Swamplandia! is another book that I learned about from the Tournament of Books. I may have to go back to the Tournament recaps now that I’ve actually read the book, and see how much I agree or disagree with their comments.
Swamplandia! is also one of the books nominated as finalist for the Pulitzer Prize this year, when no prize was ultimately awarded. I will admit, I have no desire to read David Foster Wallace’s book and I don’t know much about Train Dreams, the other finalist. In my mind, Swamplandia!, being the book that I’d heard of, is the de facto winner. This makes me even more curious about the Pulitzer decision – whether they couldn’t come to a consensus or whether they thought none of the finalists were worthy.
I really wanted to love this book. I wanted to be captivated by the language (I was) and transported to another world adjacent to this one (I was, mostly). I wanted to be so in tune with the characters that I was startled to find myself when I looked out of the book (….a bit). I got all those things….mostly. And it’s that mostly that makes this book less than perfect.
Oh, the language is amazing. It’s colourful and evocative without being overdescriptive. It put me in the Florida swamps and gave me its history, especially with the Army Corps of Engineers, so very clearly. I could see Swamplandia! and its dinginess and its desperation (I’ve been to the Black Hills….)
And for most of the novel, I was transported to another world adjacent to this one. But then, about three-quarters of the way through the book, what had started off as an almost Orpheus-like journey becomes just another childhood trauma story. Which disappointed me, somewhat. I was anticipating an Underworld, a struggle to recover Osceola, an amorphous but real presence, a parallel with the World of Darkness. Instead I got a well-written but tawdry attack that shifted Ava’s goal from rescue to escape.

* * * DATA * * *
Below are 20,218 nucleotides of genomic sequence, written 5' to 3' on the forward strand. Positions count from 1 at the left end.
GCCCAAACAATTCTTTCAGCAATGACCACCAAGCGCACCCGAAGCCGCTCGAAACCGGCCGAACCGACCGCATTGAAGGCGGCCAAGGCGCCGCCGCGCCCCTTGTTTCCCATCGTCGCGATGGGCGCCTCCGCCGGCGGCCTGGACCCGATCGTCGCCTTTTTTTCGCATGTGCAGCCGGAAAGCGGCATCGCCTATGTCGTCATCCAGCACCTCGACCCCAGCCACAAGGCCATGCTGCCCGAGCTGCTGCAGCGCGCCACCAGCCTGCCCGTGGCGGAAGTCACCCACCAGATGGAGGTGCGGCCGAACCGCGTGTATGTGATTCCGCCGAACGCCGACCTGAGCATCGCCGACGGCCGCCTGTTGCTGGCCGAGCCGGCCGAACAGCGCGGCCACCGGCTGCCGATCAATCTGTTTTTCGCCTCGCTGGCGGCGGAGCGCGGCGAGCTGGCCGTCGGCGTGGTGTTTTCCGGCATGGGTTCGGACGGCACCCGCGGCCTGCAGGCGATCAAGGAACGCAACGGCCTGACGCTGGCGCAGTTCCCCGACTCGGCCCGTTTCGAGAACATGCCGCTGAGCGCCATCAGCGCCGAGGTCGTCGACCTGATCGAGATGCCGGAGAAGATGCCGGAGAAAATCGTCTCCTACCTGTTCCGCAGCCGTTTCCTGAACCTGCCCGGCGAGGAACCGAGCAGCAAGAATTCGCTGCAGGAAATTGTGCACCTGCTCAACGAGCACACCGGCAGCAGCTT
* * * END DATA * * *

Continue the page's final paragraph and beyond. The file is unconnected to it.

And the ending itself was a bit too coincidence-driven for me. Kiwi JUST HAPPENS to be taking his flying test over that particular swamp, where Osceola JUST HAPPENS to spot him, and it all JUST HAPPENS to be in the same area around the same time that Ava JUST HAPPENS to get rescued. Actually, Ava’s rescue is the most realistic of any of that – it was as close to a Chekov’s Gun as you’re going to find in something like this. (Mama Weeds, on the other hand, totally thrown in at the last minute. Not as cool as I think she was intended to be.)
There were a lot of emotional moments that I wish had been explored more. I thought Kiwi’s reactions to seeing his father again were well-done, but there was no follow-up – things just swept straight into the ending. Ava shifts so rapidly from being concerned for her sister to being concerned for herself that neither is ever really resolved. And Osceola herself is never resolved – how does her experience in the swamp change her, if it does at all?
I really loved this book – right up until the end, when I only liked it. The language is fantastic, and is probably why it got a Pulitzer nod. But the shift at the end is too great – it falls apart right when you want everything to come together.